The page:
The mysterious ways of the Anti-Counterfeiting Trade Agreement (ACTA) negotiators raise questions about whose Digital Agenda is being pursued. The lack of transparency results in growing mistrust. Here is a sample of recent texts about the problems for citizens and consumers in the digital era.
The Washington Post, Rob Pegoraro: Copyright overreach goes on world tour (15 November 2009)
P2PNet, Jon Newton: ACTA: epic fail (31 December 2009)
Europolitics, Marianne Slegers and Dafydd ab lago: Internal market – Patents and European private company top agenda (4 January 2010)
Googland, Mistique Cano: First 2010 Google D.C. Talk on ACTA: the global treaty that could reshape the Internet (5 January 2010)
The Sheaf, Andrew Olsvik: ACTA puts Canadian copyright law at risk (6 January 2010)
O’Reilly Radar, Andy Oram: The fate of WIPO, ACTA, and other intellectual property pushes in the international economy (6 January 2010)
Wired, David Kravets: Senator Demands IP Treaty Details (7 January 2010)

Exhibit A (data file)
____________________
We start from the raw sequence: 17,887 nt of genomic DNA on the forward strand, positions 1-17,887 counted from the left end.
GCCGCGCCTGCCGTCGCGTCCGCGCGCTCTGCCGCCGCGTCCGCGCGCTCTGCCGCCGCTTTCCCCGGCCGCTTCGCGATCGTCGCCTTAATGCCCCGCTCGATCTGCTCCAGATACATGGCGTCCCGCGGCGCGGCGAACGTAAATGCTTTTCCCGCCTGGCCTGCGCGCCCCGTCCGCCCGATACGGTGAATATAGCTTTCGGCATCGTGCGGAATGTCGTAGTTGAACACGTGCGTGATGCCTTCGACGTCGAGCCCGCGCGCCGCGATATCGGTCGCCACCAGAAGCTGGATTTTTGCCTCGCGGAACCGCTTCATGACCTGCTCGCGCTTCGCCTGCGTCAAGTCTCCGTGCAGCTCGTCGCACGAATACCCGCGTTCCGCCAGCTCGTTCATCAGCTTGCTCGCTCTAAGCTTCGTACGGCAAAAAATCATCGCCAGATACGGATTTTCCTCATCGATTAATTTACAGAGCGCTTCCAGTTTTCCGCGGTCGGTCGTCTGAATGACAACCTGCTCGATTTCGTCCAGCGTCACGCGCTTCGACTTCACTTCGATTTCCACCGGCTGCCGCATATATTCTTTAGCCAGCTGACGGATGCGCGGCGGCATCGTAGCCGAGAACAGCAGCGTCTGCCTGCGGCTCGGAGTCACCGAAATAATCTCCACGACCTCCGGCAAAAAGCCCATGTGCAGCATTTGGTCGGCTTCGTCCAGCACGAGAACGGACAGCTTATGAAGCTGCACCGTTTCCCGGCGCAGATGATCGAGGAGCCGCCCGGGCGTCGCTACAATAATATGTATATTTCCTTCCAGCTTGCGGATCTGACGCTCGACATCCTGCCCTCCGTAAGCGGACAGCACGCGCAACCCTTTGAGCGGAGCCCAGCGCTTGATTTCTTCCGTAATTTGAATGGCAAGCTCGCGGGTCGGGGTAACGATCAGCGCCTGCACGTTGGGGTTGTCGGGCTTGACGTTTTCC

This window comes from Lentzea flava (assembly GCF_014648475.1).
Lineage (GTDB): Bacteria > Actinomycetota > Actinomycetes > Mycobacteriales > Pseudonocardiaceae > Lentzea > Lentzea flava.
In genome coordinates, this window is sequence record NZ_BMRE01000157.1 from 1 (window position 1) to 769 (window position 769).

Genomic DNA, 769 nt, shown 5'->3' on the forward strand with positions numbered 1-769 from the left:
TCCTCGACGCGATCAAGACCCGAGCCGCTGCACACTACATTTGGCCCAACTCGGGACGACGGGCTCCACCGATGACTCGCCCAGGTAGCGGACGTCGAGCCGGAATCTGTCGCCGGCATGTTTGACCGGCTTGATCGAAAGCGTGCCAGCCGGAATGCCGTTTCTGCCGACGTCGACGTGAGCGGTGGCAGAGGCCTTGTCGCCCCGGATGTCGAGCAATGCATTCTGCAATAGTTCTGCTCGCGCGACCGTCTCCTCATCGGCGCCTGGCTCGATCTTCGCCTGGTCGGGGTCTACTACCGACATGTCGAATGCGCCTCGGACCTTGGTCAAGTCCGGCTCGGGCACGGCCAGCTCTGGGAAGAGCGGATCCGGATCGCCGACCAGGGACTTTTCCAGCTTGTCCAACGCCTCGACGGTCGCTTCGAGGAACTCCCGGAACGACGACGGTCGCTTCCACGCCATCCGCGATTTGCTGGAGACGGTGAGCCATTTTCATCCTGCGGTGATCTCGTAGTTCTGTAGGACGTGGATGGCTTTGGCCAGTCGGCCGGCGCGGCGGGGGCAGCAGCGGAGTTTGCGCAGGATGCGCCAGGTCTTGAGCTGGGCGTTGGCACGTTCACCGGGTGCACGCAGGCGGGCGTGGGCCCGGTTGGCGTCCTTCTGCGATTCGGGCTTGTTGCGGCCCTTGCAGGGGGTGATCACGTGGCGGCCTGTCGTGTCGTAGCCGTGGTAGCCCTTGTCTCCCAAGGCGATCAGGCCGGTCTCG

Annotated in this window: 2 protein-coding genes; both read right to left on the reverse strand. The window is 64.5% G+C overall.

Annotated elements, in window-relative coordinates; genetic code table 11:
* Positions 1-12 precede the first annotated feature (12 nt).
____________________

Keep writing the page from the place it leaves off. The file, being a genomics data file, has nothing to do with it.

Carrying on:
Christian Engström (in Swedish): Bono har rätt om fildelarjakten (8 January 2010)
Michael Geist: Legislators Worldwide Asking Questions About ACTA (8 January 2010)
The Command Line, Thomas Gideon: Another Senator Writes USTR about ACTA (8 January 2010)
P2PNet.net News: Unlock ACTA secrets, legislators demand (9 January 2010)
Numerama, Julien L. (in French): L’ACTA inquiète de plus en plus de parlementaires dans le monde (9 January 2010)
Bigwobber, Brenno de Winter (in Dutch): De onderhandlingen over ACTA (11 January 2010)
What is the consequence of secrecy? It clearly says that they don’t trust us. Why should we trust them?
P.S. Out of Lightbox displays stunningly beautiful photos by Mehraj Anik, the latest from New Years Eve.
Cross-border communications are easier than ever: More than 500 great euroblogs are listed on multilingual Bloggingportal.eu, a useful one-stop-shop for fact, opinion and gossip on European affairs, i.a. politics, policies, economics, finance and law.